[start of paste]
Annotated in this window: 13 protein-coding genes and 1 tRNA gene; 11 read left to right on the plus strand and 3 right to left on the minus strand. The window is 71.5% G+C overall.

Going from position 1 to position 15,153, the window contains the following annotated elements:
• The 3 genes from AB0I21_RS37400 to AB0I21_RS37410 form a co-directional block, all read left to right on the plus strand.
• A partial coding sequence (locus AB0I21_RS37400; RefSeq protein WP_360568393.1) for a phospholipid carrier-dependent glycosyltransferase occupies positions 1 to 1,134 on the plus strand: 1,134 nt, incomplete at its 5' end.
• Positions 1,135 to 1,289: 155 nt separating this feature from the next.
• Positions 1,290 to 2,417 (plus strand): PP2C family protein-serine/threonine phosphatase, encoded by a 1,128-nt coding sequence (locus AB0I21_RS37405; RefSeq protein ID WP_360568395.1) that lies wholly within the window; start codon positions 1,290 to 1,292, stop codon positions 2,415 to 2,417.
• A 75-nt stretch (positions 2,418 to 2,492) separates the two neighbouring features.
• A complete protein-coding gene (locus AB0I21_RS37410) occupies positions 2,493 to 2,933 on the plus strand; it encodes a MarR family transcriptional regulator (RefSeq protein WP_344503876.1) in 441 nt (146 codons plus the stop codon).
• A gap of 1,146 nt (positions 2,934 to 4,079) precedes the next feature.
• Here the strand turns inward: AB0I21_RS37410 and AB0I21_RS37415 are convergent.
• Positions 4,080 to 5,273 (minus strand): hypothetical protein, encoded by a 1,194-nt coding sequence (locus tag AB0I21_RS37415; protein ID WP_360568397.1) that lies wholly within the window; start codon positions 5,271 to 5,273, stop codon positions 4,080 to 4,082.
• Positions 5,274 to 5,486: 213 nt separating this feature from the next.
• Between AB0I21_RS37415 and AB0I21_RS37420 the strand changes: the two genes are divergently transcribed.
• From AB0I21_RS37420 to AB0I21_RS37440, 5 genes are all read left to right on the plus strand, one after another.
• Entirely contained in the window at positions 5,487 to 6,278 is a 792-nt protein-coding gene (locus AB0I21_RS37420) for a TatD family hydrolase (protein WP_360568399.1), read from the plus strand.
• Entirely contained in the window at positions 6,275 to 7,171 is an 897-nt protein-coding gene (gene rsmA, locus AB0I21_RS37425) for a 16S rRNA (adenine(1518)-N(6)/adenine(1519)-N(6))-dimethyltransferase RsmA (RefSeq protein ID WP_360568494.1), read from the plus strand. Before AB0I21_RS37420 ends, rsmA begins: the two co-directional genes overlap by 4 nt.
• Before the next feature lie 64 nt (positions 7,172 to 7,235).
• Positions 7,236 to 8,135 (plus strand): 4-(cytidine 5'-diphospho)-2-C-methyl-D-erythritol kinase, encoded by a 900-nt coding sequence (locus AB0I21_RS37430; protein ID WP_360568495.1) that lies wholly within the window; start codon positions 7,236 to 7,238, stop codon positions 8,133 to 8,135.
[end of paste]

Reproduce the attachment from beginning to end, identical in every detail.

Annotated in this window: 13 protein-coding genes and 1 tRNA gene; 11 read left to right on the plus strand and 3 right to left on the minus strand. The window is 71.5% G+C overall.

Going from position 1 to position 15,153, the window contains the following annotated elements:
• The 3 genes from AB0I21_RS37400 to AB0I21_RS37410 form a co-directional block, all read left to right on the plus strand.
• A partial coding sequence (locus AB0I21_RS37400; RefSeq protein WP_360568393.1) for a phospholipid carrier-dependent glycosyltransferase occupies positions 1 to 1,134 on the plus strand: 1,134 nt, incomplete at its 5' end.
• Positions 1,135 to 1,289: 155 nt separating this feature from the next.
• Positions 1,290 to 2,417 (plus strand): PP2C family protein-serine/threonine phosphatase, encoded by a 1,128-nt coding sequence (locus AB0I21_RS37405; RefSeq protein ID WP_360568395.1) that lies wholly within the window; start codon positions 1,290 to 1,292, stop codon positions 2,415 to 2,417.
• A 75-nt stretch (positions 2,418 to 2,492) separates the two neighbouring features.
• A complete protein-coding gene (locus AB0I21_RS37410) occupies positions 2,493 to 2,933 on the plus strand; it encodes a MarR family transcriptional regulator (RefSeq protein WP_344503876.1) in 441 nt (146 codons plus the stop codon).
• A gap of 1,146 nt (positions 2,934 to 4,079) precedes the next feature.
• Here the strand turns inward: AB0I21_RS37410 and AB0I21_RS37415 are convergent.
• Positions 4,080 to 5,273 (minus strand): hypothetical protein, encoded by a 1,194-nt coding sequence (locus tag AB0I21_RS37415; protein ID WP_360568397.1) that lies wholly within the window; start codon positions 5,271 to 5,273, stop codon positions 4,080 to 4,082.
• Positions 5,274 to 5,486: 213 nt separating this feature from the next.
• Between AB0I21_RS37415 and AB0I21_RS37420 the strand changes: the two genes are divergently transcribed.
• From AB0I21_RS37420 to AB0I21_RS37440, 5 genes are all read left to right on the plus strand, one after another.
• Entirely contained in the window at positions 5,487 to 6,278 is a 792-nt protein-coding gene (locus AB0I21_RS37420) for a TatD family hydrolase (protein WP_360568399.1), read from the plus strand.
• Entirely contained in the window at positions 6,275 to 7,171 is an 897-nt protein-coding gene (gene rsmA, locus AB0I21_RS37425) for a 16S rRNA (adenine(1518)-N(6)/adenine(1519)-N(6))-dimethyltransferase RsmA (RefSeq protein ID WP_360568494.1), read from the plus strand. Before AB0I21_RS37420 ends, rsmA begins: the two co-directional genes overlap by 4 nt.
• Before the next feature lie 64 nt (positions 7,172 to 7,235).
• Positions 7,236 to 8,135 (plus strand): 4-(cytidine 5'-diphospho)-2-C-methyl-D-erythritol kinase, encoded by a 900-nt coding sequence (locus AB0I21_RS37430; protein ID WP_360568495.1) that lies wholly within the window; start codon positions 7,236 to 7,238, stop codon positions 8,133 to 8,135.